The amplifier 37 also generates a neutralization or control signal which is also applied to all three tubes simultaneously along red line 54, green line 55, which is applied to input line 31 of beam stabilizer 27, and blue line 56. The neutralization signal on lines 54 and 56 is connected to the red and blue beam stabilizer in the same manner as line 55 is connected to beam stabilizer 27. The neutralization signal is derived from the highlight discharge signal and is similar in waveform, but with opposite polarity and decreased amplitude. The purpose and operation of the neutralization signal will be described in connection with the discussion of the beam stabilizer.
The beam stabilizer is designed to maintain constant beam current, regardless of changes in control grid voltage or accelerator grid current. The beam stabilizer thus maintains a uniform video output signal for comparable light levels even though tube parameters may change through age or use.
Referring to FIG. 3, there is shown a typical prior art beam stabilizer circuit 57 shown electrically connected through connectors 60 and 61 respectively to the control grid G1 and accelerator grid G2 of a typical television camera pickup tube. Accelerator grid G2 current is determined by the beam current. A voltage reference level determined by the combination of resistor 62, resistor 63, variable resistor 64, and voltage source 65 is adjusted to give the desired beam current.
If the beam current decreases, the accelerator grid current will decrease also. G1 voltage must therefore increase to offset this drop, and hence beam current is increased to its desired level. An increase in beam current above the desired value increases G2 current and correspondingly lowers G1 voltage in order to decrease the beam current to its desired value.
It is obvious that a beam stabilizer of this type is incompatible with the highlight suppression circuitry previously described. If the G1 voltage is increased to supply the beam current to discharge a highlight G2 current will increase also, causing the beam stabilizer to reduce G1 voltage and hence beam current. The beam stabilizer then counteracts the effect of the highlight handling or discharge circuit.
Referring to FIG. 4, there is shown a modified beam stabilizer 27 of the present invention with electrical connections to G1 grid 25 and G2 grid 26 of the green pickup tube 21 of a television camera system.
The beam stabilizer 27 comprises a transistor 66 with its collector connected in series with zener diode 67 to G1 grid 25. The emitter of transistor 66 is connected in series with resistor 70 to G2 grid 26. The base of transistor 66 is connected to a voltage reference means determined by resistor 71, resistor 72, variable resistor 73, and a voltage source 74. Diode 75 is connected in parallel with resistor 71, with the anode of diode 75 connected to the base of transistor 66. A capacitor 76 is connected between the cathode of diode 75 and the voltage source 74.
Input line 30, connected to G1 grid 25, is the highlight discharge signal input means. Input line 31, connected to the base of transistor 66, is the beam stabilizer control signal input means. Capacitors 77 and 78 in input lines 30 and 31 AC couple the incoming signals on lines 30 and 31 to the beam stabilizer 27. The signal on input line 30 is the highlight handling or discharge signal on green output line 52 from amplifier 37. The signal on input line 31 is the neutralization signal on green line 55 from amplifier 37.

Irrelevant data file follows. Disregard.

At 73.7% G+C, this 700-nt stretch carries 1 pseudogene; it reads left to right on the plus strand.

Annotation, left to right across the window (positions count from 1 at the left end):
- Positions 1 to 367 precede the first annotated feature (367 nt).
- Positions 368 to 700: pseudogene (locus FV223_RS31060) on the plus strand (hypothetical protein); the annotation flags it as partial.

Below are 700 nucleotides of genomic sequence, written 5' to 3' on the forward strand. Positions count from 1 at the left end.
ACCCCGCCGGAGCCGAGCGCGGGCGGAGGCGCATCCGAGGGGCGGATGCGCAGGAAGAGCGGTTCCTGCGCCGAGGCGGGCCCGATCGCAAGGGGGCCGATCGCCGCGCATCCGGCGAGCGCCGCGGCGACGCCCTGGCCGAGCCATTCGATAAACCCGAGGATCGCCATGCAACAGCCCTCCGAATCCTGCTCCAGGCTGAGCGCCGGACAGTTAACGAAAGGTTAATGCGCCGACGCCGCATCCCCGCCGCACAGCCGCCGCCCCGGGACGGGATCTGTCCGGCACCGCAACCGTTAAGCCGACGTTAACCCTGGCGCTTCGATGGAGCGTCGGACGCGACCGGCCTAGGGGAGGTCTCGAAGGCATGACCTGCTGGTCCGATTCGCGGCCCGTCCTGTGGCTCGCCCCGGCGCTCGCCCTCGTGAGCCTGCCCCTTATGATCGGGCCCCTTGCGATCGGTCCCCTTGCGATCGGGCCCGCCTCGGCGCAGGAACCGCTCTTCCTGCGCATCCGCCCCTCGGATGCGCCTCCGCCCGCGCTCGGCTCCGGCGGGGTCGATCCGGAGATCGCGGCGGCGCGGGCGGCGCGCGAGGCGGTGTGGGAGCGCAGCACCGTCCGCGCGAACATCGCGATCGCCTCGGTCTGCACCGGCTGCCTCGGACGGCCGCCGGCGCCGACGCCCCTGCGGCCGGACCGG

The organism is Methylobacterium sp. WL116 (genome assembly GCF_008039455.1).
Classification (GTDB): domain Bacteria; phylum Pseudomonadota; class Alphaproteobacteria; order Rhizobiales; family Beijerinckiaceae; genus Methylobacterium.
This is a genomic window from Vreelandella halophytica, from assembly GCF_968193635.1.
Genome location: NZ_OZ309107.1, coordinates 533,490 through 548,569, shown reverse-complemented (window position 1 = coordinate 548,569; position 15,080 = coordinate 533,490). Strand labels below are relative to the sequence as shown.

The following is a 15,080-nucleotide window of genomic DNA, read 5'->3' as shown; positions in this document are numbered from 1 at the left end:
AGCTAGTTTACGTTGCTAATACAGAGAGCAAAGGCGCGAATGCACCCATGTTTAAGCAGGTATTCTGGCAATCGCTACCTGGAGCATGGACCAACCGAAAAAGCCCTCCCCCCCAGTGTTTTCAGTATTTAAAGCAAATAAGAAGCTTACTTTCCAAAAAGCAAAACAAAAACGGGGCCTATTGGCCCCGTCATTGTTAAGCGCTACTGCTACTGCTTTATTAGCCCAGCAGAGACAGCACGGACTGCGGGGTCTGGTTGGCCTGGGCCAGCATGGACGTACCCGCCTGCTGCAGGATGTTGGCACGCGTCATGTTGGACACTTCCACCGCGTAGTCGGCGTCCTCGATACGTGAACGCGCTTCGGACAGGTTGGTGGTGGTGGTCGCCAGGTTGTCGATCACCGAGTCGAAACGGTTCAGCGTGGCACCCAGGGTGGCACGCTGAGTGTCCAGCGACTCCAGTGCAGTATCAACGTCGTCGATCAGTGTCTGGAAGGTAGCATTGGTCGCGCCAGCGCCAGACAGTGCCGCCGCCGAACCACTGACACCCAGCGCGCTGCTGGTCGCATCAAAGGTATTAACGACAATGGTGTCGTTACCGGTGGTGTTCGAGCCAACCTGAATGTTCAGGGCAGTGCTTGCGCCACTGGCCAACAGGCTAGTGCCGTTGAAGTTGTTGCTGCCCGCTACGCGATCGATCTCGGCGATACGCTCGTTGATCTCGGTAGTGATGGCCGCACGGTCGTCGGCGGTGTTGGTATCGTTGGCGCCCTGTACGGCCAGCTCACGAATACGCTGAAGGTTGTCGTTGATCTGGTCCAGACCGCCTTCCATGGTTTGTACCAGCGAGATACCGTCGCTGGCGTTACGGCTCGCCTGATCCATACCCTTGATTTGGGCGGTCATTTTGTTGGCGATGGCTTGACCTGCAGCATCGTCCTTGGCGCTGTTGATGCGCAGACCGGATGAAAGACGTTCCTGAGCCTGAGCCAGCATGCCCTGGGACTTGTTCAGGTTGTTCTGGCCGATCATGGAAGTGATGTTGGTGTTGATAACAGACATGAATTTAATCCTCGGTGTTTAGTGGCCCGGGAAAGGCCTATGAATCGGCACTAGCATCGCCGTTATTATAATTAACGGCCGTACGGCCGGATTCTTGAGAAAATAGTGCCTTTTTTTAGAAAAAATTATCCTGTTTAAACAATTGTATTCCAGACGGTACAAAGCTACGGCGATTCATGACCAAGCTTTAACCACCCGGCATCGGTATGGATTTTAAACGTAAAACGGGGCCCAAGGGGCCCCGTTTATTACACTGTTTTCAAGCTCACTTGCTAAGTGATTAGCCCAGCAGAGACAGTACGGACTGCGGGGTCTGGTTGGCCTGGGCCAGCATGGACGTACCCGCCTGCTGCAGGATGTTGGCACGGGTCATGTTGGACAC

The highlight handling or discharge signal on line 30 is applied to G1 grid 25 which in turn increases beam current in order to discharge the associated highlight. The response of the entire highlight handling circuit 20 is quite fast; the signal rise time is on the order of 0.2 microsecond. This allows the highlight to be discharged during the same line scan on which it is first noticed. The 0.2 μS portion of the highlight which has been passed by the electron beam prior to beam current increase will be discharged due to the increased size of the scanning spot caused by the increased beam current.
The neutralization signal on input line 31 is applied to the base of transistor 66. This signal changes the voltage reference of the beam stabilizer in order to keep the beam stabilizer satisfied even with the highlight discharge signal on line 30 applied to G1.
The voltage reference is changed so that increases in G2 current due to increased beam current caused by the highlight suppression signal do not cause a corresponding drop in G1 voltage, since the voltage reference level remains constant in relation to the G2 current. The slow response time of the beam stabilizer is the reason both a highlight suppression signal and a control signal is necessary. A single signal that changed the voltage reference value of the beam stabilizer would cause a compensating change in G1 voltage, thereby causing the beam current to increase, but the increase would be too slow to discharge the highlight.
Diode 75 is employed to eliminate problems of signal sag due to high level or high duty cycle highlights. Without diode 75, coupling capacitor 77 and 78, capacitor 76 and filter capacitor 80 would slowly charge during high level highlights or highlights of high duty cycle, such as when the camera remains aimed at a large bright object. The charging of the capacitors causes the amplitude of the signal on lines 30 and 31 to decrease or sag, which results in highlight remaining partially undischarged. Worse, the voltage on lines 30 and 31 will be depressed by an amount equal to the average of the signal voltage following the highlight. This would cause desensitization to small highlights following a large highlight and could result in insufficient available beam current to discharge the normal brightness pattern.
Diode 75 is employed to clamp the signal on line 31 to the voltage reference on the beam stabilizer. This develops an average voltage which is added to the reference voltage. The amount is what is required to compensate for the sag in voltage on G1 25. The voltage is not equal to the voltage sag on G1. It differs by an amount dependent on the gain of the beam stabilizer.
It is important to note that this works equally well with highlights of any duty cycle and sensitivity to small highlights following large highlights is preserved.
The modified beam stabilizer circuitry previously described is incorporated into all three pickup tubes, although the input signals are derived only from the green tube.